Ever since Piggly Wiggly (true name) launched the world’s first ‘self service grocery store’ in Memphis in 1916, the game for supermarkets has been about increasing speed and efficiency. The hermetically sealed outcome, however, has been that a trip to the supermarket for many shoppers is not a want to, but a have to… not something to look forward to, but a task to dread. “That’s completely the opposite of what food is,” said John Mackey, co-founder and co-CEO of Whole Foods, in Fortune Magazine.
“Food, arguably, over our lifetimes, even more than sex, probably gives us more total pleasure than anything else, and yet people don’t like to go to the grocery store. My gosh! Isn’t that an interesting paradox?”
And so supermarkets all over the world are changing, becoming more market-like. Adding sushi bars, juice bars and cafes. Baking their bread. Introducing more organic and fresh produce than ever before. Trying to put flavor back into food, and turn a chore into something more.
To no small extent, the reinvention of supermarkets has been influenced by Whole Foods Market, the 34 year old US natural and organically-based supermarket chain that, according to the aforementioned Fortune article, “is taking over America”.
With US$12.9 billion in annual sales, 375 stores, and 7 million customer visits a week, Whole Foods is not a behemoth, but a growing force.
Whole Foods started life in 1980 as ‘Safer Way’, more of a “health food hippie hangout” that even John Mackey admits didn’t do a lot of business. But over the years, both Whole Foods and the ever so slightly alternative lifestyle it promotes have become more mainstream, and the brand has prospered.
Staying true to its core principles is critical to Whole Foods, and a strong point of view is part of what makes the brand attractive.
Mackey and his team are committed to ‘conscious capitalism’, which includes proper environmental stewardship, healthy eating education, organic produce, and support of local producers and communities.
Whole Foods gives back more than five per cent of total net profits every year. As one of the many mantras in the organisation goes, “it’s not something we do, it’s everything we do”.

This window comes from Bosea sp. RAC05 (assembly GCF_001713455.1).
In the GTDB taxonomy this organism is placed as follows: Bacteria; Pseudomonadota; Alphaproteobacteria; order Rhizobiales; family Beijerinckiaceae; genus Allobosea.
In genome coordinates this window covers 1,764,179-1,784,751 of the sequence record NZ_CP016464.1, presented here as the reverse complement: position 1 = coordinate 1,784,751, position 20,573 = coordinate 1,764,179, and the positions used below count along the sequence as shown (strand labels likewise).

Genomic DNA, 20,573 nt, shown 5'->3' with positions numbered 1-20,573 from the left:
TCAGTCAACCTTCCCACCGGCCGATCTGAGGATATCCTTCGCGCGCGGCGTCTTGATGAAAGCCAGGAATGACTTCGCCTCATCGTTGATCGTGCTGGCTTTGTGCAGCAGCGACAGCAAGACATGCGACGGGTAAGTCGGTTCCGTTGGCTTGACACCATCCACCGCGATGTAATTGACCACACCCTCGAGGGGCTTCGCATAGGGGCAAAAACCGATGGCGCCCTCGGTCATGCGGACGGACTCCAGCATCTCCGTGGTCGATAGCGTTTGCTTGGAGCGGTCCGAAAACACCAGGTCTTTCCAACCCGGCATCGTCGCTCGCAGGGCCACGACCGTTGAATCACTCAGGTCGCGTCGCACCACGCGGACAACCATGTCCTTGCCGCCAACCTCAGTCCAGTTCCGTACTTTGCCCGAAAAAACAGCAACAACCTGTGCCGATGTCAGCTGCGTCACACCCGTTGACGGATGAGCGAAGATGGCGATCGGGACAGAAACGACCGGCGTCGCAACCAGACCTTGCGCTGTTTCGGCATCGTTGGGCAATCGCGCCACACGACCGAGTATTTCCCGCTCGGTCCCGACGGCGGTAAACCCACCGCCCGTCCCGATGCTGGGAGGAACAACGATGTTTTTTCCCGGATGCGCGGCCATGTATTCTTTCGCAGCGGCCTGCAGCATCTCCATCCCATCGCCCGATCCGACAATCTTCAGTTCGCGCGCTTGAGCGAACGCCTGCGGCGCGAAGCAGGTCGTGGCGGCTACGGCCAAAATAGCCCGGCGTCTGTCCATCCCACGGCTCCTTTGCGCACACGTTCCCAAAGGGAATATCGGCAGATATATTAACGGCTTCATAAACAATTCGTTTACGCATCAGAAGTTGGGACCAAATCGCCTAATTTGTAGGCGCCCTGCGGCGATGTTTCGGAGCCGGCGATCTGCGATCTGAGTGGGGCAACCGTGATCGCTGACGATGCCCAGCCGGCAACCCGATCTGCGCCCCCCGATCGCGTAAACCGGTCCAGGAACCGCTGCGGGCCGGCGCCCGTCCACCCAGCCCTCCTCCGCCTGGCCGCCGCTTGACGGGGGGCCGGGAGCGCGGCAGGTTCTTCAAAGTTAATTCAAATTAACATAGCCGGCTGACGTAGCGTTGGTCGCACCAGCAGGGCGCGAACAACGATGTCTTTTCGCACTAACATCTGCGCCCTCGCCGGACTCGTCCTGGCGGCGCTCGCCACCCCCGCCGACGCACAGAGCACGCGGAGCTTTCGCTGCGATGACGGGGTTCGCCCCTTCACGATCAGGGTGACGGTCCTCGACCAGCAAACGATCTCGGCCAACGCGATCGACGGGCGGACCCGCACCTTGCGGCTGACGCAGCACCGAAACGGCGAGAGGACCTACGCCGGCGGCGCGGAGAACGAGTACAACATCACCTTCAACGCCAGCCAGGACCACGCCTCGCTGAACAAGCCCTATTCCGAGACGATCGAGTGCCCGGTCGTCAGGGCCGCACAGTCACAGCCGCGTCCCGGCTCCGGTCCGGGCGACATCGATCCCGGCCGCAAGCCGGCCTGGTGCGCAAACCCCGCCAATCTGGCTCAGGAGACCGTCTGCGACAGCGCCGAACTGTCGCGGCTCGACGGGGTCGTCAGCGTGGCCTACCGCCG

For a while after the global financial crisis, hard hit American shoppers tagged Whole Foods as ‘whole paycheck’. But Whole Foods has worked hard to correct that notion and convey an impression of value, with a stronger emphasis on specials, and the expansion of its 365 private label program.
I’ve been fortunate to visit Whole Foods Markets all over the world (besides the US, they have a handful of stores in the UK and Canada), and each one is true to the brand DNA, but at the same time, brilliantly localised.
- The downtown Chicago store at Lincoln Park features the first sports bar I ever saw in a supermarket, playing the Cubs and the Sox of course. More than that though, smack bang in the middle of the grocery aisles is a wine bar. You can sample a flight of Californian Chardonnays, then take the glass with you as you go shopping. (Not a bad way to loosen the wallet.)
- The London store, off Piccadilly Circus, has lights above the checkouts shaped like teapots. Meanwhile, as the Fortune Magazine article notes, the new Whole Foods in Detroit has lights fashioned out of Motown records.
- My local Whole Foods at Port Chester in New York has a walk through beer fridge, bagel and waffle making station, and smokehouse to smoke its own meats. I also love the serve yourself frozen fruits and vegetables cooler – it’s somehow less plastic than the packaged alternative.
So while each store is recognisably Whole Foods, it’s not cookie cutter; each one is its own destination that represents a genuine retail experience.
Better than sex? Well, that’s up to the individual shopper and his or predilections, but it’s definitely better than 90 per cent of the supermarkets out there.
Jon Bird is MD, global of Labstore, Y&R’s worldwide retail and shopper marketing network, based in New York.
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